Caribou Coffee will commit to buying coffee grown only under sustainable farming practices developed by the Rainforest Alliance, company officials announced today.
The Minnesota-based retailer is the first large national coffee chain to commit to 100 percent certification by 2011, according to a company statement.
The certification program sets standards for environmental protection and worker benefits.
"By Caribou providing the market for certified coffee, it's really helping the farmers in many countries, from Indonesia to Kenya to Guatemala, improve lives for their families and protect the environment in these really important areas," said Tensie Whelan, president of the New York-based Rainforest Alliance.
Whelan said local conservation groups will conduct yearly audits to check for compliance.
The certification differs from the Fair Trade certification used by Starbucks, the world's largest coffee chain, and many smaller retailers.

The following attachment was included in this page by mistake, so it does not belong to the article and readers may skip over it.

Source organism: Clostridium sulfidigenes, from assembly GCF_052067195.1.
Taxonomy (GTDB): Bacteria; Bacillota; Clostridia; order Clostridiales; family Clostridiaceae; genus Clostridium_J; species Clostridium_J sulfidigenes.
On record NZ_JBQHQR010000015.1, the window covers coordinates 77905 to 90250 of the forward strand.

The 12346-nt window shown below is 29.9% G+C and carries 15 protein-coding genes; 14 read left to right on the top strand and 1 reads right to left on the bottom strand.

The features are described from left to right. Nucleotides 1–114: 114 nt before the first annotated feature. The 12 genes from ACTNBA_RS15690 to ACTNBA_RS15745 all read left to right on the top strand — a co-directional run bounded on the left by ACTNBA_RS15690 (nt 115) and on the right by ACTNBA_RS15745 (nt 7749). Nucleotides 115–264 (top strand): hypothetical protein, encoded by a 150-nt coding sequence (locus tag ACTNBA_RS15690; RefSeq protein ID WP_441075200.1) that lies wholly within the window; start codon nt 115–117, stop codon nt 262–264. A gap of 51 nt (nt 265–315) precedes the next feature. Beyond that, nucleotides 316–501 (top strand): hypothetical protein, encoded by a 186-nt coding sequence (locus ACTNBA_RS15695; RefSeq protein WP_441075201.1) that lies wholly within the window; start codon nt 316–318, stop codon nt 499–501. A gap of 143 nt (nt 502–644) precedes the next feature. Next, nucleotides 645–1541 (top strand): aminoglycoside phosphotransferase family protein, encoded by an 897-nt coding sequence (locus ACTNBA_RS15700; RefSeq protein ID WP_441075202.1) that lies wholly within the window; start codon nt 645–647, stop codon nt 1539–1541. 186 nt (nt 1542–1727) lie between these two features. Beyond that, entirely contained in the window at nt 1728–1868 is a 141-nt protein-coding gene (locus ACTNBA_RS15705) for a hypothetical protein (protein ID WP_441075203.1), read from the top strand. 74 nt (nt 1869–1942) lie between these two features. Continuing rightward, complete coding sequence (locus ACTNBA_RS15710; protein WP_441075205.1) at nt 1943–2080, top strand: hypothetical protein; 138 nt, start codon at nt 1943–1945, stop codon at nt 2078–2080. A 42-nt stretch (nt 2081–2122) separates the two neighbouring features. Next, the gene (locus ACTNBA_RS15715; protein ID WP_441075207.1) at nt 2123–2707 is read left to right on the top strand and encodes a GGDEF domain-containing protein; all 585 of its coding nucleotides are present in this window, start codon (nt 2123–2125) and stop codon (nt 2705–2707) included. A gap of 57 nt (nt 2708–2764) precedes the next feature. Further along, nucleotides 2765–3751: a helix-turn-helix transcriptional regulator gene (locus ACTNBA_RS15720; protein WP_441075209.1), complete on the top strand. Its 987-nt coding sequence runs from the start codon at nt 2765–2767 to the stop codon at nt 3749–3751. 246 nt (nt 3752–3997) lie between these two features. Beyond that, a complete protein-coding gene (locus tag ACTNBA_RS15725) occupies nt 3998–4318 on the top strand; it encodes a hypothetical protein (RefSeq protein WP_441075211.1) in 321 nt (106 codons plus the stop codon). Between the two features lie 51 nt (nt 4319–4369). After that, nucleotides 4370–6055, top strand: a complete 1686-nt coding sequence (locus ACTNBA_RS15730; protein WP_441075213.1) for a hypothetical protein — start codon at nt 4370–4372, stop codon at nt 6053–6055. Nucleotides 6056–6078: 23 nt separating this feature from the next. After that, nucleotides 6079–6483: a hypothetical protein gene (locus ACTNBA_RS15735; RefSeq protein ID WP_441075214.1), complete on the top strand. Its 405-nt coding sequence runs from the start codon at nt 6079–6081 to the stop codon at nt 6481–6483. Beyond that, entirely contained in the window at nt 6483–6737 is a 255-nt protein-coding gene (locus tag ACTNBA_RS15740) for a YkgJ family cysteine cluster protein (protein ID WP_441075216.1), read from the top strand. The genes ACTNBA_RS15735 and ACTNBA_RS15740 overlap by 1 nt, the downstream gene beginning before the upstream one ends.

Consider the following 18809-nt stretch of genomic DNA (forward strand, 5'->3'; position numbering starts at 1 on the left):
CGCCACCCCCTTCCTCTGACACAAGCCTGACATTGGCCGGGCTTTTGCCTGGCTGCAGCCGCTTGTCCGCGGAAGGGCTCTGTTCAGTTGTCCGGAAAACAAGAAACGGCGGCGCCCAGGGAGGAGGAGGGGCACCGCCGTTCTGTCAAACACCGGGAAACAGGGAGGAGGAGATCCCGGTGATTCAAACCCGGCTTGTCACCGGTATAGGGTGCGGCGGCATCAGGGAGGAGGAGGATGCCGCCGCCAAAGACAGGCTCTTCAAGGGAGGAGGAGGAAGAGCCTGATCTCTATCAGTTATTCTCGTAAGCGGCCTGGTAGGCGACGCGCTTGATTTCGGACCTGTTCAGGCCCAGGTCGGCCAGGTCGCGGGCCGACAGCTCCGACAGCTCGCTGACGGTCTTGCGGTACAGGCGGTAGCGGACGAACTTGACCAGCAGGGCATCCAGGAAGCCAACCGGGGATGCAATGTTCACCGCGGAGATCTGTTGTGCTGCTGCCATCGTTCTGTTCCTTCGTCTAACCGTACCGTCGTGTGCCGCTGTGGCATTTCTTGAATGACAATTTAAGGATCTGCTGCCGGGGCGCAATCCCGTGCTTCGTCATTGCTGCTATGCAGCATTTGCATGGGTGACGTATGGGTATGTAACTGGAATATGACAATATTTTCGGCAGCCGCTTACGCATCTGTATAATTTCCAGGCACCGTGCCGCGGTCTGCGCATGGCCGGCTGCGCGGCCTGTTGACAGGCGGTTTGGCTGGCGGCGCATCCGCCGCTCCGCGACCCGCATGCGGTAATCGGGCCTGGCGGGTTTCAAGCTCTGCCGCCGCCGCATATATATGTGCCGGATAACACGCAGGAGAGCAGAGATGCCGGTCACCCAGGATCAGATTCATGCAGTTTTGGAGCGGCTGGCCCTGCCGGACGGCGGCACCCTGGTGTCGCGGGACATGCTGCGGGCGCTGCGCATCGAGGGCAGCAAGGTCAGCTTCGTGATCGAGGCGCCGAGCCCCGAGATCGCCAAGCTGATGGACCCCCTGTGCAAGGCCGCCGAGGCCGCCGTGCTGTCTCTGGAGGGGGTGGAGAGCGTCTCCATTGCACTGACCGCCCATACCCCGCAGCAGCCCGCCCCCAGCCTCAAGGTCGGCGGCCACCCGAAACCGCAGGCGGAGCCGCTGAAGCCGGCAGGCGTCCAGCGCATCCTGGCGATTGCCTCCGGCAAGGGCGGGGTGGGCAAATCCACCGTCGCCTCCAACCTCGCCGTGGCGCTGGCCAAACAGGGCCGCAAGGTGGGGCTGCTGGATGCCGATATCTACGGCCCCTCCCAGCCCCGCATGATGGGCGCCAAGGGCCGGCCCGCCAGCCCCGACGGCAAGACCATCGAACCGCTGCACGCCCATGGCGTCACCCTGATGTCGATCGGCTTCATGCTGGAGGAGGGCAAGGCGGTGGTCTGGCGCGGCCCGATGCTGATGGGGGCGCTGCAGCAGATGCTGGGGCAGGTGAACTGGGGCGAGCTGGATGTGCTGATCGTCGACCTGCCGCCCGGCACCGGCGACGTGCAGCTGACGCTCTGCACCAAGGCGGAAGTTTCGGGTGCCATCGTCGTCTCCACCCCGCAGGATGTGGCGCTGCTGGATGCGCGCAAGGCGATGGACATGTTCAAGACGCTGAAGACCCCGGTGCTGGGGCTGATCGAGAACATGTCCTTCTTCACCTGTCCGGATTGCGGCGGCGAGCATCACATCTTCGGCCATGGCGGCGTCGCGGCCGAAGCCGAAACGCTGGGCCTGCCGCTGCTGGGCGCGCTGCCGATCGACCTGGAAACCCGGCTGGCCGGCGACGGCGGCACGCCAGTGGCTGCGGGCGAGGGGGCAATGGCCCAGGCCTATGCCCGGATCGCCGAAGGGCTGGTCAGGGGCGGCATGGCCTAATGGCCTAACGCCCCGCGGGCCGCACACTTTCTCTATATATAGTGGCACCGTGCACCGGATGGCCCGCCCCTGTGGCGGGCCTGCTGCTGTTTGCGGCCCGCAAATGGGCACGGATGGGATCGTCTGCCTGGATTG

Coffee retailers say the Fair Trade model prioritizes economic equality, whereas the Rainforest Alliance certification prioritizes environmental protection.
Minneapolis-based Peace Coffee uses the Fair Trade certification, but company CEO Lee Wallace says that despite the difference in approach, she supports Caribou Coffee's decision.
"In my mind, the fact that they are committing all the way to a model is a really good thing," Wallace said. "I don't know any other company their size that has said, 'Hey, we're all in on this, and we're going to have a third party audit the fact that we do it.'"
Caribou Coffee expects that about 85 percent of this year's coffee purchases will be Rainforest Alliance certified, in preparation for next year's 100 percent goal.